Hamilton's Math To Build On - copyright 1993

Marking Angles

About Math To Build On || Contents || On to Right Triangles || Back to Dividing Angles || Glossary

* Marking 60° , 30° , and 15° Angles

The first time I saw a compass, the kid next to me was drawing
pretty designs like this with it. My mother got plenty of
these whimsical paper flowers over the next few days. They
were easy to draw since the compass never had to be reset.
The same compass setting used to draw the circle was also
used to mark the flower out. It was many years later before I
realized that the same design was also the layout for dividing a
circle into six equal parts.

This practice is designed to show how to mark 60° , 30° and 15° angles. You can mark any of these angles from a straight line using a compass and starting with a 60° angle.

First: Draw a straight line of any length and mark
a point on the line close to the center. Set your
compass point on the marked point and draw
a semi-circle or half of a circle.

Second: Leave the setting of the compass the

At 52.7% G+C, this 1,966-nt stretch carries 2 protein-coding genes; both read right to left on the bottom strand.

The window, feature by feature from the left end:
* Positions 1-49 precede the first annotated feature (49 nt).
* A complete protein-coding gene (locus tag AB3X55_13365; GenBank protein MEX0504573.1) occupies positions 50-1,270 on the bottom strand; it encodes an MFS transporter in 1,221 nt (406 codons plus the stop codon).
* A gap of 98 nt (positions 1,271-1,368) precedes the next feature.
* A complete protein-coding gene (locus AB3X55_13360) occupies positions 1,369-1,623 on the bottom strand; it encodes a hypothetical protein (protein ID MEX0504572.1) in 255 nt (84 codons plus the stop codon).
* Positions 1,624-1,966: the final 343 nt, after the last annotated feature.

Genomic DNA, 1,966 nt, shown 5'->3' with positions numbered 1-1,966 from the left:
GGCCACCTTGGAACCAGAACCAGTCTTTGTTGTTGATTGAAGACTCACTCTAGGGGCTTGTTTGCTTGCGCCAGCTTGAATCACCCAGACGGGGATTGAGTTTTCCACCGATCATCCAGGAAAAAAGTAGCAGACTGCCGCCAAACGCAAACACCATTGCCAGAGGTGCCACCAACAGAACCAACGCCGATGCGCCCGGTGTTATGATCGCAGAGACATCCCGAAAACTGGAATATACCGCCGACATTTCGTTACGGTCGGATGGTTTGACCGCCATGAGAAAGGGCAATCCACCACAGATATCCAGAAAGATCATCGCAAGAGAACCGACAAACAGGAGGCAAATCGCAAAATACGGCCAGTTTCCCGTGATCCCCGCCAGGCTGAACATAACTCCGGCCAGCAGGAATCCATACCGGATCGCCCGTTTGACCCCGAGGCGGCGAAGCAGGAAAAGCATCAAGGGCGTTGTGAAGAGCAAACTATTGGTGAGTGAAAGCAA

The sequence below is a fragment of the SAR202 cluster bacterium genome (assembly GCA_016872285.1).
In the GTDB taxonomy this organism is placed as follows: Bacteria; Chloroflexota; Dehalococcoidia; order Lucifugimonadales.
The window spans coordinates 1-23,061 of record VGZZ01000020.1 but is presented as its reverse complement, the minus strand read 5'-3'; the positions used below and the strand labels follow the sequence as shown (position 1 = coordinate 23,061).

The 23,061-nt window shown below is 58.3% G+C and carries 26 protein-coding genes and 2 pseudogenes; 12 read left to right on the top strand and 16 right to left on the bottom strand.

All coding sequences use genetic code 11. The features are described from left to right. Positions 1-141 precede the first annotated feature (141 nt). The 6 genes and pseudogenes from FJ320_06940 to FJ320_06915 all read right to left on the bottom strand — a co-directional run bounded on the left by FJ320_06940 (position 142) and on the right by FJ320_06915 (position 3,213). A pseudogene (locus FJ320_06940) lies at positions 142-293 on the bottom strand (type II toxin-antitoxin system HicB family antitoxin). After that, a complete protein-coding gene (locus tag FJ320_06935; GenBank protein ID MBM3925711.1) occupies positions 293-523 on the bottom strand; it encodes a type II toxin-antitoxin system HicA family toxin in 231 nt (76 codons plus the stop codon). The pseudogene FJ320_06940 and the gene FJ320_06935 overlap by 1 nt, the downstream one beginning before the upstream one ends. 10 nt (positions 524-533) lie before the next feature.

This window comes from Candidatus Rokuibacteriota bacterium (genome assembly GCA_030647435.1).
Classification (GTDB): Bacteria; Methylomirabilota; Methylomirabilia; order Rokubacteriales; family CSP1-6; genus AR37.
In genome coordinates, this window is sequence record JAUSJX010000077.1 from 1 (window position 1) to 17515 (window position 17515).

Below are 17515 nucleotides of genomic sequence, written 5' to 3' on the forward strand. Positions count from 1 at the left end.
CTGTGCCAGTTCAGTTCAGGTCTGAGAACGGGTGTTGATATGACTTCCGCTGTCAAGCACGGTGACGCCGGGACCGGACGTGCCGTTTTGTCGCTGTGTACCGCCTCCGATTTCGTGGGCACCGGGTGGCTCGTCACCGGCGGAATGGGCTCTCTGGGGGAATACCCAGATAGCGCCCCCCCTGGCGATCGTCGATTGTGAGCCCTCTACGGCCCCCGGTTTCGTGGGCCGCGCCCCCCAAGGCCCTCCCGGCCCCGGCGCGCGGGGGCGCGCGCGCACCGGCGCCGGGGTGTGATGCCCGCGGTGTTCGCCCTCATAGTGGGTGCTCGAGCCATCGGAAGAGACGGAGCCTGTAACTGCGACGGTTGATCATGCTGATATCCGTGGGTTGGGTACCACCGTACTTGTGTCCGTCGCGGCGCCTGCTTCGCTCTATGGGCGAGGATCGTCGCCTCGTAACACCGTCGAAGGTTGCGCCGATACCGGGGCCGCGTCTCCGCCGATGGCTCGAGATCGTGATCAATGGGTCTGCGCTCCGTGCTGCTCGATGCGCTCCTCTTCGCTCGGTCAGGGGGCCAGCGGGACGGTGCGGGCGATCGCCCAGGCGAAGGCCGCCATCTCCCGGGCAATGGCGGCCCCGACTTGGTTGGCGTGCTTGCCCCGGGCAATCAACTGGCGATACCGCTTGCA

sameas above and place the compass point where
the semi-circle and the straight line meet. Mark a
small arc across the semi-circle.

Third: Draw a line from the center point
of your straight line to the mark on the semicircle.
The line is 60° from the bottom line.

To mark a 30° angle, divide the sixty degree angle in half ( bisect the angle). Since all points on the semi-circle are equal distance from the center, all you have to do to bisect the angle is:

First: Keep your compass setting the same
and place the compass on the point where
the semi-circle and one of the straight lines
of the 60° angle meet. Mark an arc above,
but within the boundaries of the 60° angle.
Repeat the same action for the other 60° angle line.

Second: Draw a straight line from the center
point of the straight line (vertex of the 60° angle)
to where the arcs cross. This causes the 60° angle
to be bisected and results in two 30° angles.

To mark a 15° angle, keep the compass setting the same and bisect one of the 30° angles.

On to Right Triangles

[Privacy Policy] [Terms of Use]

Home || The Math Library || Quick Reference || Search || Help 

© 1994- The Math Forum at NCTM. All rights reserved.

Johnny & Margaret Hamilton
Please direct inquiries to main@constructpress.com
18 September 1995
Web page design by Sarah Seastone for the Geometry Forum